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delivering in nyc

Delivering In NYC Helped Me Overcome My Social Phobia

I will preface this by mentioning that I am a Mexican American college student with Native Mexican parents from the state of Oaxaca.

I was born and raised in the borough of the Bronx in April of 1996. I went to grade school three minutes away from my parents' small apartment near Jerome Avenue (quintessential Bronx). I have always been an outcast in this neighborhood, or felt like one for that matter. By age 14, the entire block knew me by name, knew my parents, and knew that I had been granted the salutatorian title upon graduation from middle school.

I didn't like the extra attention. I remember asking my guidance counselor if I truly 'had to'. By this time I was very careful about the situations I put myself in, being sure to avoid drawing attention or at least minimizing it. My counselor insisted that I certainly 'had to' be gifted a plaque. All that ran through my mind was how many people would be at graduation, who would be there, what I would say upon receiving this honor, and what a crippling worry about what I would 'do with my face and stance'.

Throughout my four years at the Bronx High School of Science, my fears and worries became more serious. 'What do I do with my face?' became 'Where can I hide today during lunch so that no one sees me by myself?' Being a minority felt more pronounced than ever here. My poor social skills and lack of friends didn't make anything any easier. I felt awkward, but not the adjective. I felt like I was wearing 'awkward' over my clothes every single day.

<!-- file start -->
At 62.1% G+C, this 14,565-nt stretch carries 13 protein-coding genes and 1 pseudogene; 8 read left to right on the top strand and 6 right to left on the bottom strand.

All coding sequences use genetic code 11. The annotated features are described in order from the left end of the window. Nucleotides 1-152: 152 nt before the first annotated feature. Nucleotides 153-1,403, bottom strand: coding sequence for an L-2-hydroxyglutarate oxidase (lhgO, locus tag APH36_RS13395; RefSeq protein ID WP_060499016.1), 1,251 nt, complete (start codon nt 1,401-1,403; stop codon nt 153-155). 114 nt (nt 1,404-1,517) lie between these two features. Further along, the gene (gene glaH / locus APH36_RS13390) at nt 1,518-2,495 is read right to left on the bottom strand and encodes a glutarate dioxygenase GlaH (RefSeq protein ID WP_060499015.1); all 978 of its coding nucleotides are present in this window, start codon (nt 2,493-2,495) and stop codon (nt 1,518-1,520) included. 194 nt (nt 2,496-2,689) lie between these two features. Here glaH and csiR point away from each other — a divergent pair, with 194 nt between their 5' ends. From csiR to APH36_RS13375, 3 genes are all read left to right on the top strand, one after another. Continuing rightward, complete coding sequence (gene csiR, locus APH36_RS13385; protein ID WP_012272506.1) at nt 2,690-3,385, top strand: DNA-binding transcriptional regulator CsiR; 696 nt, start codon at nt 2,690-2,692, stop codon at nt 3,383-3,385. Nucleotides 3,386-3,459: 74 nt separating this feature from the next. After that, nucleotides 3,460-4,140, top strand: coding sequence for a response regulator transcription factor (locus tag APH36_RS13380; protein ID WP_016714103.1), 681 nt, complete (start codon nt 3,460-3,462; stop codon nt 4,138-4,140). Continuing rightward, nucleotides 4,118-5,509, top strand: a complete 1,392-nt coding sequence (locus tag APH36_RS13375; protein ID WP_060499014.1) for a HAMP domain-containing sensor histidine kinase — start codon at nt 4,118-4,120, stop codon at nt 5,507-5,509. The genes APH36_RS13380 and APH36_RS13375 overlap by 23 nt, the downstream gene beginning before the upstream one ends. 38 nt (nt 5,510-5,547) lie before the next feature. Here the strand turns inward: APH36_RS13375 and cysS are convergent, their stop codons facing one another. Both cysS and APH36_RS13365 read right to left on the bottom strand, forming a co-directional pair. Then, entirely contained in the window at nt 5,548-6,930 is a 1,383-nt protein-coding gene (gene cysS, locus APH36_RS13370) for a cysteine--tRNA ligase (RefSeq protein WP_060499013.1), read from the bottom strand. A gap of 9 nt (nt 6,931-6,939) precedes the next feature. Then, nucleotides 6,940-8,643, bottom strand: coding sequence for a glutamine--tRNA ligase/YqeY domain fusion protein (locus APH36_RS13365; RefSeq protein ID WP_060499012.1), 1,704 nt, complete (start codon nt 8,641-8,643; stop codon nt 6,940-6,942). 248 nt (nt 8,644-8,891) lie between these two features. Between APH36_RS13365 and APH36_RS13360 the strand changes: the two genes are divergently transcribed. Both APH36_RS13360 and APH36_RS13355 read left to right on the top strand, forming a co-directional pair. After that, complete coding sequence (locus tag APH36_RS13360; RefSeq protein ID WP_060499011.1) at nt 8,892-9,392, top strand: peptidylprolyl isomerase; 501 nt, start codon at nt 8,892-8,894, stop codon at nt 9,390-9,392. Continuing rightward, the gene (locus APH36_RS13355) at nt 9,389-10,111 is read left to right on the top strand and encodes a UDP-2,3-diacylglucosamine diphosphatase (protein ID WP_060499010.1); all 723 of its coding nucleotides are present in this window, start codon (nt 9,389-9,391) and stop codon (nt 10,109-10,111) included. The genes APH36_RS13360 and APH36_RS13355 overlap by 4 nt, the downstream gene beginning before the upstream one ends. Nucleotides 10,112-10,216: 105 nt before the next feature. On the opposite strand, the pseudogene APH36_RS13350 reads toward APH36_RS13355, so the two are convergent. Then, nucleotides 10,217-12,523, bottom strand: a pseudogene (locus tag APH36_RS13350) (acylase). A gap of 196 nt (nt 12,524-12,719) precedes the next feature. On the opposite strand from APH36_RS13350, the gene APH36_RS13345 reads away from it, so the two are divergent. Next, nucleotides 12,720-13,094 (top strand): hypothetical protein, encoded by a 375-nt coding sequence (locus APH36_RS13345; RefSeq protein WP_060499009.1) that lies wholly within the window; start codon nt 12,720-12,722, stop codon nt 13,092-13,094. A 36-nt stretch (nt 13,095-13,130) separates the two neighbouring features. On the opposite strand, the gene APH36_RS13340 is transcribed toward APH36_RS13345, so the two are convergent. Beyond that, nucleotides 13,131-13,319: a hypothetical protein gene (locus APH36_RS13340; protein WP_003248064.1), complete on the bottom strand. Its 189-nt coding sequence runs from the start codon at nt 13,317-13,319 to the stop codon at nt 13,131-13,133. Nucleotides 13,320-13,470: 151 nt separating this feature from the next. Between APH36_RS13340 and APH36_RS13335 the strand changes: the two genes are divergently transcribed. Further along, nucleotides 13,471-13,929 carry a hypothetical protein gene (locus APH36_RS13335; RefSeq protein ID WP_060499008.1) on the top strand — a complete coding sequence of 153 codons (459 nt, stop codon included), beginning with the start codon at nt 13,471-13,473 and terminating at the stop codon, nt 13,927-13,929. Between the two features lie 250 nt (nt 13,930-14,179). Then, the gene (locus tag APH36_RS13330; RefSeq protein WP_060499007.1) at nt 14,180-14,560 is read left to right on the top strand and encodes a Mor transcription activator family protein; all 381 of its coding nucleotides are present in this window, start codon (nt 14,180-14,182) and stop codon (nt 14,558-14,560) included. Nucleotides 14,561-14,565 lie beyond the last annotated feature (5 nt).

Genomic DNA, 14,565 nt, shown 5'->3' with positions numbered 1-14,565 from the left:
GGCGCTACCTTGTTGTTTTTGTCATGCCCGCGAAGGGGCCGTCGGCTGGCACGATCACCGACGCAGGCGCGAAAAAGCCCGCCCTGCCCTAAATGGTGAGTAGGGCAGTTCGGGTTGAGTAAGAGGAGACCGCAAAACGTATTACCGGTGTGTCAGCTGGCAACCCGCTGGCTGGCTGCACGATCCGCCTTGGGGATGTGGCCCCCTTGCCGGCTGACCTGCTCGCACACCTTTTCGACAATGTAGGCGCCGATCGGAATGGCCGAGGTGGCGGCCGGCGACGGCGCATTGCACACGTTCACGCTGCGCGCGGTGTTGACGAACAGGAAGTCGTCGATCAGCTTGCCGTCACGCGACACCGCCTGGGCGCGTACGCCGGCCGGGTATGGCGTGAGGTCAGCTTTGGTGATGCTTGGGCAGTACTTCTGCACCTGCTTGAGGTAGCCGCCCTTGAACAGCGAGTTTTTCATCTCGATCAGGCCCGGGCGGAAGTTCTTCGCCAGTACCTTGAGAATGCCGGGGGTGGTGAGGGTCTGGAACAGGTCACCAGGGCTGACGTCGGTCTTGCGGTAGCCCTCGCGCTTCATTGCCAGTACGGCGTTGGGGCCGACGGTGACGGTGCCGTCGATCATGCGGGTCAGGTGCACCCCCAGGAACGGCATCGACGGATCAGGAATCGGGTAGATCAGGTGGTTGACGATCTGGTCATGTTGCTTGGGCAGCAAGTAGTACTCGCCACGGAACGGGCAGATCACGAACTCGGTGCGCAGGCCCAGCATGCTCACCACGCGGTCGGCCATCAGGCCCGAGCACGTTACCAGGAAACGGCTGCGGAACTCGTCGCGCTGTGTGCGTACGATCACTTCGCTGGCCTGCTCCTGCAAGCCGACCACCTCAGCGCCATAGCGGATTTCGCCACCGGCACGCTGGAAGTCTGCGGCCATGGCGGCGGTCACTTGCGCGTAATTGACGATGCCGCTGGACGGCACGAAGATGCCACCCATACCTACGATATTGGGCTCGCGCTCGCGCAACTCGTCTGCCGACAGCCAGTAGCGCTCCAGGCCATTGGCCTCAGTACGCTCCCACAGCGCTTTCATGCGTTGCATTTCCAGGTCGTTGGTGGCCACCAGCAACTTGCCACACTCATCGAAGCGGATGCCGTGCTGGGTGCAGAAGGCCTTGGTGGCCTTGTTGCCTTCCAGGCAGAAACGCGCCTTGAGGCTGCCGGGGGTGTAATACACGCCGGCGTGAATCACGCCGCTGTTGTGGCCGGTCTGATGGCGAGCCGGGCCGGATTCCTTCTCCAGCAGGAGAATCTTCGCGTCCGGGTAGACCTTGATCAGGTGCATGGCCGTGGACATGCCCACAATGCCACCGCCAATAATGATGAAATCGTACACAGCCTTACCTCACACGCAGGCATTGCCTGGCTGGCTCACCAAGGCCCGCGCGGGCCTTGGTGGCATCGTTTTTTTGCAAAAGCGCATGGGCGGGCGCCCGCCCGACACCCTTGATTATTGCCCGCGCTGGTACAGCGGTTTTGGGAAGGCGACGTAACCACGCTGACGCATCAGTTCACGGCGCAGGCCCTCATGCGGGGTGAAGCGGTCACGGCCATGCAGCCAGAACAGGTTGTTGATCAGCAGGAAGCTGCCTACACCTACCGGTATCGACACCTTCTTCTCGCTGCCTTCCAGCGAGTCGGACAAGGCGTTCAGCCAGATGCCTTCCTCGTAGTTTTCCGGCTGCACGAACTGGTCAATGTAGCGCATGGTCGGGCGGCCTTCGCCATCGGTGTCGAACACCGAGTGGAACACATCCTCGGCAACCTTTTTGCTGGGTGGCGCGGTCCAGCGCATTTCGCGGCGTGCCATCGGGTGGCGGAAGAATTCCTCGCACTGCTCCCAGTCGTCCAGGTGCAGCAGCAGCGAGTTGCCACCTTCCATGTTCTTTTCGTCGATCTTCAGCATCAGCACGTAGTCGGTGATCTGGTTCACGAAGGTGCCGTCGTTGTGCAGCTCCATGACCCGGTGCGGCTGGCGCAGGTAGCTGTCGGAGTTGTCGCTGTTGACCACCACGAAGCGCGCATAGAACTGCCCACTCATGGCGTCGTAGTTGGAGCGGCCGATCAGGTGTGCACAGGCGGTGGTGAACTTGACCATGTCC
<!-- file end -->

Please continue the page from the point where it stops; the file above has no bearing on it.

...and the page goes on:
delivering in nyc

I felt truly and competely alone for the first time. I could not see myself, in any scenario, having a conversation with the people who were 'above me' in mind. I believed that my ethnic background made me less, and my social awkwardness made me nothing.

The typical New Yorker has a strong personality, and has the 'keep to myself / don't care what you think' mentality. I've never fallen into that category and do not wish to, but man, it must be a peaceful state of mind not having to worry about what the white business man on the subway is thinking when he glances over at me and wonders why I am looking down, hiding my face with my hair.

I joined the workforce in 2015 hopping between different jobs. I ended up landing on a delivery job at a Lower East side diner. Things changed from here. This was a fast paced environment where I had no time to think about how my voice sounds or how I am moving my arms while I walk. I was biking to and from, back and forth, between the diner, classy apartment complexes, hospitals, and luxury hotels, hair salons, and a montage of fine business buildings.

This exposure made me realize how many people out there are in my shoes. Of course, I've always known about the 'melting pot' term. Swimming around in it changed everything.

The comfort I have gained by simply greeting the Greek doorman at the Gramercy complexes every morning and delivering lunch to the blond director at the Citigroup office and having a conversation about how we were at the same Radiohead concert at Madison Square Garden in 2016 feels gratifying and wholesome. Even the quiet elderly woman of very few words who orders her oatmeal every other morning has pryed open my eyes 'She's just like me, even if she lives on the 48th floor of this Chelsea tower.'

Living in New York City was, and continues to be a blessing. The phobias and anxieties are gone. The city itself is my therapy. It's a small world. All one needs to do is stand with open arms, this city will make sure you see a bit of yourself in every single soul you come across.


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